Ford's new Flex crossover is comfortable and luxurious enough to take out on the town. The same can be said of a generation of Ford woodies, particularly those produced from 1946 to 1948. While the vinyl appliqus plastered to the sides of 1960s and 1970s station wagons reduced to caricature the notion of a wood-bodied vehicle, this was the real stuff. Depending on the manufacturer, doors, window frames, even the headliners were handcrafted out of ash, maple, and other woods, more in the idiom of fine furniture and sporting watercraft than mass-produced automobiles. The top was made of a hard, black vinyl-like material, stretched over wood bows. This 1947 example was officially called a Super Deluxe Station Wagon.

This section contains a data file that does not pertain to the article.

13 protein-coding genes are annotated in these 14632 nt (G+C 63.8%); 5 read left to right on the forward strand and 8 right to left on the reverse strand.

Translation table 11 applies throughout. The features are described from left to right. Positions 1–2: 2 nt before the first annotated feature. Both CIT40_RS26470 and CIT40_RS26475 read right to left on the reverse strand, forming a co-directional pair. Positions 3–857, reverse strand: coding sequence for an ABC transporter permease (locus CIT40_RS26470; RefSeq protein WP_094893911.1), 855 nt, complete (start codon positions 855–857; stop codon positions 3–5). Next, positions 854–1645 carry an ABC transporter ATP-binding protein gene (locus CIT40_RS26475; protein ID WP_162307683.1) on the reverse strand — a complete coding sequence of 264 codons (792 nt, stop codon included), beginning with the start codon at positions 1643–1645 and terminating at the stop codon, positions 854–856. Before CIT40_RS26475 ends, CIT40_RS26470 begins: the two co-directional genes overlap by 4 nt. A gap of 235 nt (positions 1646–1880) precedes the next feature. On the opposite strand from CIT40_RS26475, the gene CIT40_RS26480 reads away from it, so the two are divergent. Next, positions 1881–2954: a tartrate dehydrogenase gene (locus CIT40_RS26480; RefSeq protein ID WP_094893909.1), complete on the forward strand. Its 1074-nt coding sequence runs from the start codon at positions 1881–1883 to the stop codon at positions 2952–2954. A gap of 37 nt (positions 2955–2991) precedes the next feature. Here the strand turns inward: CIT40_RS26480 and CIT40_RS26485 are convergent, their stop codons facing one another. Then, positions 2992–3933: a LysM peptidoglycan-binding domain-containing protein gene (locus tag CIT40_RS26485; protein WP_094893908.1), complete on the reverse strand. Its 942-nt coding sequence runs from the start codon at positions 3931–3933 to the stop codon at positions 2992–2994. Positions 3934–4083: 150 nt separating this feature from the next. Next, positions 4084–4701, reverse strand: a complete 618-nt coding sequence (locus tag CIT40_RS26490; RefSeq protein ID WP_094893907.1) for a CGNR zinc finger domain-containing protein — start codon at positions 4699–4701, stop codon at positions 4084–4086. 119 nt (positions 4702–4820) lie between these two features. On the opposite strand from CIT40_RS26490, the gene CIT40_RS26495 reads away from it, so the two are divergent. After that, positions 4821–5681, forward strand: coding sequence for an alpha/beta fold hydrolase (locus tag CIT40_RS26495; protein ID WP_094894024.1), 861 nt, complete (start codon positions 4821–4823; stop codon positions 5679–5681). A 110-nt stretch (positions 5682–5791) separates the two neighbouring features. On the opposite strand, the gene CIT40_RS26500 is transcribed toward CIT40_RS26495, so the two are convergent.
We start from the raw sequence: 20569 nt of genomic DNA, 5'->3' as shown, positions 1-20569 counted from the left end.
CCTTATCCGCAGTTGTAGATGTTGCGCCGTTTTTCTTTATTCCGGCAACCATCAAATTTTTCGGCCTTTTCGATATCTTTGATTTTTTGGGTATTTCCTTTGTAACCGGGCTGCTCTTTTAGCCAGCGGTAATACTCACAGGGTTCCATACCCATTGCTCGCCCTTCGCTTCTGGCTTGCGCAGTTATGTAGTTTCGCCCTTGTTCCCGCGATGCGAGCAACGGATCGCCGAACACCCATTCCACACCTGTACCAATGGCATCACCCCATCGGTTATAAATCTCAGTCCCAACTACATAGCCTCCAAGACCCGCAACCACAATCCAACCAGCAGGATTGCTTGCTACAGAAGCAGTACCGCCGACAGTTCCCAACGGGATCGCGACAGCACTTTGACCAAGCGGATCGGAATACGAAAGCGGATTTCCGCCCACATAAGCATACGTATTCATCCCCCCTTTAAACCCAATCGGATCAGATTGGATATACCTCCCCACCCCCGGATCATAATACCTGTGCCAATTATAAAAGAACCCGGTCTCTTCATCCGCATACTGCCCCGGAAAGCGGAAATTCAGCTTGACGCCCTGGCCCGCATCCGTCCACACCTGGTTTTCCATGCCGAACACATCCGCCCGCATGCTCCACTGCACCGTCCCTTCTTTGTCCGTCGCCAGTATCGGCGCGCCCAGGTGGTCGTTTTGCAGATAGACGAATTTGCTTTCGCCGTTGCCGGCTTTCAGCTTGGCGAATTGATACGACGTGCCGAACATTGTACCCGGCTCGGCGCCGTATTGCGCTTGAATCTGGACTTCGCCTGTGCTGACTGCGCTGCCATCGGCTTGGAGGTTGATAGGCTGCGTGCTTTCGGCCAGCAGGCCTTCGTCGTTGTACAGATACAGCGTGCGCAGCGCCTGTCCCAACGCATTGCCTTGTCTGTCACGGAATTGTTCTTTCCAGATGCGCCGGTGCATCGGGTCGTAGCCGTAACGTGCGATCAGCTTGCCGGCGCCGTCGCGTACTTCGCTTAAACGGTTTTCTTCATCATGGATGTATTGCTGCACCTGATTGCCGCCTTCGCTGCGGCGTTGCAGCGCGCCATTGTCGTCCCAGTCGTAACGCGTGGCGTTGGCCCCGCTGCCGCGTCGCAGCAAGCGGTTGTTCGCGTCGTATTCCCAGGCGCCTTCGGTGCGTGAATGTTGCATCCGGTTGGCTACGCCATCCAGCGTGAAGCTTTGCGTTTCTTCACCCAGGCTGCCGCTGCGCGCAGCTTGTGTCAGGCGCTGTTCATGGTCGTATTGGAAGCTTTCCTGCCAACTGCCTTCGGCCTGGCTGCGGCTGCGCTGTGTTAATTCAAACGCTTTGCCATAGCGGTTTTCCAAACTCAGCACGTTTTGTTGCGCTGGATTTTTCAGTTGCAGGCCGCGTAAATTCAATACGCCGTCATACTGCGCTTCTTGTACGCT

Wood was hardly ideal for automotive use. It rotted and was subject to termite damage. It rattled when loose. The material was heavy and often required refinishing. But none of that mattered to the gentrified wagon buyers of the day. Because it sure looked great.
Coverage: January 1987
Just like the current issue, January 1987 boasted Lamborghini, Lotus, and Ferrari road tests, although today's fastest from two of those marques will run a good bit faster than 177. We tested something fairly new, called the Toyota 4Runner, which has done pretty well in the ensuing two decades. The Saab 900 convertible? A version of that is still around, too. Renault Alliance? Peugeot 505? Pontiac Fiero? Uhhhh...not so well.